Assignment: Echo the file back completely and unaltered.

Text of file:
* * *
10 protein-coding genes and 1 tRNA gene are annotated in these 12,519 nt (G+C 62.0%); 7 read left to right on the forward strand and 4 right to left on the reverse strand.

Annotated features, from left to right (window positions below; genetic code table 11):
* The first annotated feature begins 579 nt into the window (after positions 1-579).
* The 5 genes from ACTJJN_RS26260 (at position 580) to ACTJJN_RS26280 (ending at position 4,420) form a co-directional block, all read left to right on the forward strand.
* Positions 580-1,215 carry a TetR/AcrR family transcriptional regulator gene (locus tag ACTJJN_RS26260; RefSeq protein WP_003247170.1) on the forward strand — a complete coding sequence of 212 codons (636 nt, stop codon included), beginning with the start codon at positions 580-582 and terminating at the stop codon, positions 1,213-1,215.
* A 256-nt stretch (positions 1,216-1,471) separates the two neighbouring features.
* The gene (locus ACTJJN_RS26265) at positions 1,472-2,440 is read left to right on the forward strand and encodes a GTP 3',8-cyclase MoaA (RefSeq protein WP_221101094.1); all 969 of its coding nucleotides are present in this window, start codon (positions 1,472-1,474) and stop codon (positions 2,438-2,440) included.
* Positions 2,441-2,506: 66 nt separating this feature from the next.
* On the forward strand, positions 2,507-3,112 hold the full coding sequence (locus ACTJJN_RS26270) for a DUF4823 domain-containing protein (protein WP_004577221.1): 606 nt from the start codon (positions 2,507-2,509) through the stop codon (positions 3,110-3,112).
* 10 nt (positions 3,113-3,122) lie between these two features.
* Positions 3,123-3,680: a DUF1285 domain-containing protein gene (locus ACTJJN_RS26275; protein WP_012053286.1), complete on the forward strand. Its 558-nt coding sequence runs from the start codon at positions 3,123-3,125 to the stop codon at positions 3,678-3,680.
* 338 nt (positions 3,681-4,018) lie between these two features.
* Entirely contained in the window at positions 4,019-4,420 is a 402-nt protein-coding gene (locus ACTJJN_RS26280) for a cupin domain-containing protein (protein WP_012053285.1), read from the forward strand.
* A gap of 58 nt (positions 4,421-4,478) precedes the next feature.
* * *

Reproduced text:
10 protein-coding genes and 1 tRNA gene are annotated in these 12,519 nt (G+C 62.0%); 7 read left to right on the forward strand and 4 right to left on the reverse strand.

Annotated features, from left to right (window positions below; genetic code table 11):
* The first annotated feature begins 579 nt into the window (after positions 1-579).
* The 5 genes from ACTJJN_RS26260 (at position 580) to ACTJJN_RS26280 (ending at position 4,420) form a co-directional block, all read left to right on the forward strand.
* Positions 580-1,215 carry a TetR/AcrR family transcriptional regulator gene (locus tag ACTJJN_RS26260; RefSeq protein WP_003247170.1) on the forward strand — a complete coding sequence of 212 codons (636 nt, stop codon included), beginning with the start codon at positions 580-582 and terminating at the stop codon, positions 1,213-1,215.
* A 256-nt stretch (positions 1,216-1,471) separates the two neighbouring features.
* The gene (locus ACTJJN_RS26265) at positions 1,472-2,440 is read left to right on the forward strand and encodes a GTP 3',8-cyclase MoaA (RefSeq protein WP_221101094.1); all 969 of its coding nucleotides are present in this window, start codon (positions 1,472-1,474) and stop codon (positions 2,438-2,440) included.
* Positions 2,441-2,506: 66 nt separating this feature from the next.
* On the forward strand, positions 2,507-3,112 hold the full coding sequence (locus ACTJJN_RS26270) for a DUF4823 domain-containing protein (protein WP_004577221.1): 606 nt from the start codon (positions 2,507-2,509) through the stop codon (positions 3,110-3,112).
* 10 nt (positions 3,113-3,122) lie between these two features.
* Positions 3,123-3,680: a DUF1285 domain-containing protein gene (locus ACTJJN_RS26275; protein WP_012053286.1), complete on the forward strand. Its 558-nt coding sequence runs from the start codon at positions 3,123-3,125 to the stop codon at positions 3,678-3,680.
* 338 nt (positions 3,681-4,018) lie between these two features.
* Entirely contained in the window at positions 4,019-4,420 is a 402-nt protein-coding gene (locus ACTJJN_RS26280) for a cupin domain-containing protein (protein WP_012053285.1), read from the forward strand.
* A gap of 58 nt (positions 4,421-4,478) precedes the next feature.